Russian President Vladimir Putin chairs a meeting with members of the Security Council via video link at the Kremlin in Moscow, Russia October 27, 2023. Sputnik/Gavriil Grigorov/Pool via REUTERS/File Photo Acquire Licensing Rights
- Moscow says move brings it into line with the U.S.
- Treaty organisation calls decision 'deeply regrettable'
- Russia says it will still abide by treaty
- Western arms experts fear Moscow is inching towards a test
Nov 2 (Reuters) - President Vladimir Putin on Thursday signed a law withdrawing Russia's ratification of the global treaty banning nuclear weapons tests, a step condemned by the organisation which promotes adherence to the landmark arms control pact.
The move, though expected, is evidence of the deep chill between the United States and Russia, whose ties are at their lowest level since the 1962 Cuban missile crisis over the war in Ukraine and what Moscow casts as Washington's attempts to stymie the emergence of a new multipolar world order.
Washington expressed deep concern about Russia's decision and it was a step in the wrong direction.
"Russia's action will only serve to set back confidence in the international arms control regime," U.S. Secretary of State Antony Blinken said in a statement.
Moscow says its deratification of the Comprehensive Nuclear Test Ban Treaty (CTBT) is merely designed to bring Russia into line with the United States, which signed but never ratified the treaty. Russia will not resume nuclear testing unless Washington does, say Russian diplomats.
Nor, they say, will the move change the nuclear posture of Russia, which has the world's largest nuclear arsenal, or the way it shares information about its nuclear activities as Moscow will remain a treaty signatory.
But some Western arms control experts are concerned that Russia may be inching towards a nuclear test to intimidate and evoke fear amid the Ukraine war.
Putin said on Oct. 5 that he was not ready to say whether or not Russia should resume nuclear testing after calls from some Russian security experts and lawmakers to test a nuclear bomb as a warning to the West.
Such a move, if it did happen, could usher in a new era of big power nuclear testing.
Robert Floyd, head of the Comprehensive Nuclear-Test-Ban-Treaty Organization, whose job is to promote recognition of the treaty and build up its verification regime to ensure no nuclear tests go undetected, condemned Russia's step.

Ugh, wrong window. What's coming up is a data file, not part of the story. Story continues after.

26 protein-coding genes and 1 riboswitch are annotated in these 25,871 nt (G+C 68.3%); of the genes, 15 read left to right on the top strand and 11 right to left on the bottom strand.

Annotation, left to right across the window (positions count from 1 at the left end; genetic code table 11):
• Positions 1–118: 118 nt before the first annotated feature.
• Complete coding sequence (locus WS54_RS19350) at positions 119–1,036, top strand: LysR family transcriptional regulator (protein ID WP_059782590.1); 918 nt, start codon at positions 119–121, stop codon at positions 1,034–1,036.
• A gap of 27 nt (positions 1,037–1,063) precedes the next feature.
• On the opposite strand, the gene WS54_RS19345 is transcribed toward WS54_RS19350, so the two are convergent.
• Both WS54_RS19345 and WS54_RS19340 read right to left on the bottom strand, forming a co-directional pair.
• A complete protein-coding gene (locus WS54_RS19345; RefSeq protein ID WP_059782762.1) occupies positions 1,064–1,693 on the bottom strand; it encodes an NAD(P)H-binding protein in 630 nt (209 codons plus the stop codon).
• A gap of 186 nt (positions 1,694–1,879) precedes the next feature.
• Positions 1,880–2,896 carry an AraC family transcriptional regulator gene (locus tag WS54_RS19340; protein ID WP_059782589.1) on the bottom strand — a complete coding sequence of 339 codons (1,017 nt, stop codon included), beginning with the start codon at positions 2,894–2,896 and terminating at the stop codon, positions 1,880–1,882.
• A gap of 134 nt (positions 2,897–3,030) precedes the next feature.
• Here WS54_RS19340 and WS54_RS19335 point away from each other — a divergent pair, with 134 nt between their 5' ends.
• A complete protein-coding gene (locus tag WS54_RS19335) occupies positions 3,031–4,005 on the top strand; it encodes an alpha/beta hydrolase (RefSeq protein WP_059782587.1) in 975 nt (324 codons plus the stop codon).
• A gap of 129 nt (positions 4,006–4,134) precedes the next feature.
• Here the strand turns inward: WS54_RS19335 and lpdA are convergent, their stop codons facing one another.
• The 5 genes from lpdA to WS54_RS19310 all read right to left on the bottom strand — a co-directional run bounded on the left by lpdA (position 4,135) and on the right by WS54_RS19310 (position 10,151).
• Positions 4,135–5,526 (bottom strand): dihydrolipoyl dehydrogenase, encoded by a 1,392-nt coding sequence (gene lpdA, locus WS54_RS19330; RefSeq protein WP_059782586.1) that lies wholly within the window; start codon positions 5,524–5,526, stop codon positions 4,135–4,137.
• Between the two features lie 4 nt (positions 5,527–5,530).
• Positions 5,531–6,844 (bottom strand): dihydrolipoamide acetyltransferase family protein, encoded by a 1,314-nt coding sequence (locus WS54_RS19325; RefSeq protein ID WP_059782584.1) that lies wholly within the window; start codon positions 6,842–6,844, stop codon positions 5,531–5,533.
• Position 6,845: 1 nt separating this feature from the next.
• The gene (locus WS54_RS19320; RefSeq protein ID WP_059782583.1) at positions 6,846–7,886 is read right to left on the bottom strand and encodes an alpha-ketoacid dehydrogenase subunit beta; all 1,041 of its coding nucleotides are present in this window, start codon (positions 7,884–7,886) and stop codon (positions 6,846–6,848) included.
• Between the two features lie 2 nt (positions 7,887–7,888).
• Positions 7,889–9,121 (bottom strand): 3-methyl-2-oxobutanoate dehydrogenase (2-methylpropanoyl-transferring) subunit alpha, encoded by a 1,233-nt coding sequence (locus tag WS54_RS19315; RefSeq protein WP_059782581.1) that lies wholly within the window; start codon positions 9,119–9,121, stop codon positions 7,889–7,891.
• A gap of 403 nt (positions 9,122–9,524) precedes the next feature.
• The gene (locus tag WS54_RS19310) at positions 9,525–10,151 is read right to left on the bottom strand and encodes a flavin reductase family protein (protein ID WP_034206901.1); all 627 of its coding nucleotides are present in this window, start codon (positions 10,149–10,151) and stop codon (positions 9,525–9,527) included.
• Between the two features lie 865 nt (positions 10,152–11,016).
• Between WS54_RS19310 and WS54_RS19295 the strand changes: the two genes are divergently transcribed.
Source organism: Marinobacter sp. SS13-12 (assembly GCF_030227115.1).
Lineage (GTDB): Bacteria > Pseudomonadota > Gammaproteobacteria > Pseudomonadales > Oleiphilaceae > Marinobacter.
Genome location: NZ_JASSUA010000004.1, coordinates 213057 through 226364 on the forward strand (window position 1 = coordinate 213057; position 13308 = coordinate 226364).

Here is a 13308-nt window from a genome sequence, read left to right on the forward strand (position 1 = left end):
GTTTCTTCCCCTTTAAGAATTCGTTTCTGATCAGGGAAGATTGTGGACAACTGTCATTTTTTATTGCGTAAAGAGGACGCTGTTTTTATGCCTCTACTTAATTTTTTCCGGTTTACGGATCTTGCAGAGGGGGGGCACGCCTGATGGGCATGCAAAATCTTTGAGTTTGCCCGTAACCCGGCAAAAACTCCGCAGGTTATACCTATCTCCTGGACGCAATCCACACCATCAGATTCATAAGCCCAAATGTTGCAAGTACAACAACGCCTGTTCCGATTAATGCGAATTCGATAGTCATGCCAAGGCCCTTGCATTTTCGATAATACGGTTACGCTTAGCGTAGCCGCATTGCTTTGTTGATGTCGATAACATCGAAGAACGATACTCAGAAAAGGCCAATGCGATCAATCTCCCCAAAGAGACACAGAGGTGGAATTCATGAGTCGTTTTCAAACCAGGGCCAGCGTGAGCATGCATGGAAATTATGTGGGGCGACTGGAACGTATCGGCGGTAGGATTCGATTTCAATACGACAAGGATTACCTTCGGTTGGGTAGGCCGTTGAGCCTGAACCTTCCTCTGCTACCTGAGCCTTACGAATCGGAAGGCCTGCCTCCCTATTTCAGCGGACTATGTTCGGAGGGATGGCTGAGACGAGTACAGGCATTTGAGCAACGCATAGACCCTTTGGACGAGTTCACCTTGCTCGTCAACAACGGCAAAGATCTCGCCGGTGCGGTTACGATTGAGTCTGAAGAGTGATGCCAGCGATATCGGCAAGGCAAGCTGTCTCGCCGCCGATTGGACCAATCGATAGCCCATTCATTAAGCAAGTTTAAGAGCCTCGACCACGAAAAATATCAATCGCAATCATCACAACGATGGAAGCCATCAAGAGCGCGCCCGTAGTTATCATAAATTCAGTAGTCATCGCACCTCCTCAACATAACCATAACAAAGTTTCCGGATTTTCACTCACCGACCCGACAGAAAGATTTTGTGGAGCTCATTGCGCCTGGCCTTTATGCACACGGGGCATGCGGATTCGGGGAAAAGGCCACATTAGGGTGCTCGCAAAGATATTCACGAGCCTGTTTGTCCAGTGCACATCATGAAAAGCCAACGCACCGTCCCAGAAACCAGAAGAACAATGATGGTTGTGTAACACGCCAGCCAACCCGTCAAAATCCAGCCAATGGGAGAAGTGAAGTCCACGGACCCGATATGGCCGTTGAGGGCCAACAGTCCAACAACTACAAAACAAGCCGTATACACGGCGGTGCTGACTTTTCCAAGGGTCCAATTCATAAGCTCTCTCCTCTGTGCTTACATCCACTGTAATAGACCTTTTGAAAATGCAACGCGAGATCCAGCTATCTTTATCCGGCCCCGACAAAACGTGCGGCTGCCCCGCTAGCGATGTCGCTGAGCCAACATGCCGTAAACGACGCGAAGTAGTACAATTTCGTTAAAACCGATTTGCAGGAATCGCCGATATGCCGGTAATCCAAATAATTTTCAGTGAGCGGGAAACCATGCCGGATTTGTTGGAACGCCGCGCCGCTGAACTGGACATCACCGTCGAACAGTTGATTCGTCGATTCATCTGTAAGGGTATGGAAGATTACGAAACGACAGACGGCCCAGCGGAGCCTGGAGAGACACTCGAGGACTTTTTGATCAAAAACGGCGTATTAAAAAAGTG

"Today’s decision by the Russian Federation to revoke its ratification of the Comprehensive Nuclear-Test-Ban Treaty is very disappointing and deeply regrettable," Floyd, who had tried to lobby senior Russian officials to get them to change their mind, said on X, formerly known as Twitter.
The treaty established a global network of observation posts that can detect the sound, shockwaves or radioactive fallout from a nuclear explosion.
Post-Soviet Russia has not carried out a nuclear test. The Soviet Union last tested in 1990 and the United States in 1992. No country except North Korea has conducted a test involving a nuclear explosion this century.
Andrey Baklitskiy, senior researcher at the United Nations Institute for Disarmament Research, has said Russia's deratification of the CTBT is part of a "slippery slope" towards resuming testing.
It is part of a disturbing trend in recent years that has seen arms control pacts scrapped or suspended, he said last month on X.
"We don’t know what steps will follow and when, but we know where this road ends. And we don’t want to go there," he said.
Putin's approval of the de-ratification law was posted on a government website which said the decision took immediate effect. Russia's parliament has already approved the step.
Reporting by Reuters Writing by Andrew Osborn Editing by Guy Faulconbridge, Gareth Jones and Grant McCool
Our Standards: The Thomson Reuters Trust Principles.
As Russia Chief Political Correspondent, and former Moscow bureau chief, Andrew helps lead coverage of the world's largest country, whose political, economic and social transformation under President Vladimir Putin he has reported on for much of the last two decades, along with its growing confrontation with the West and wars in Georgia and Ukraine. Andrew was part of a Wall Street Journal reporting team short-listed for a Pulitzer Prize for international reporting. He has also reported from Moscow for two British newspapers, The Telegraph and The Independent.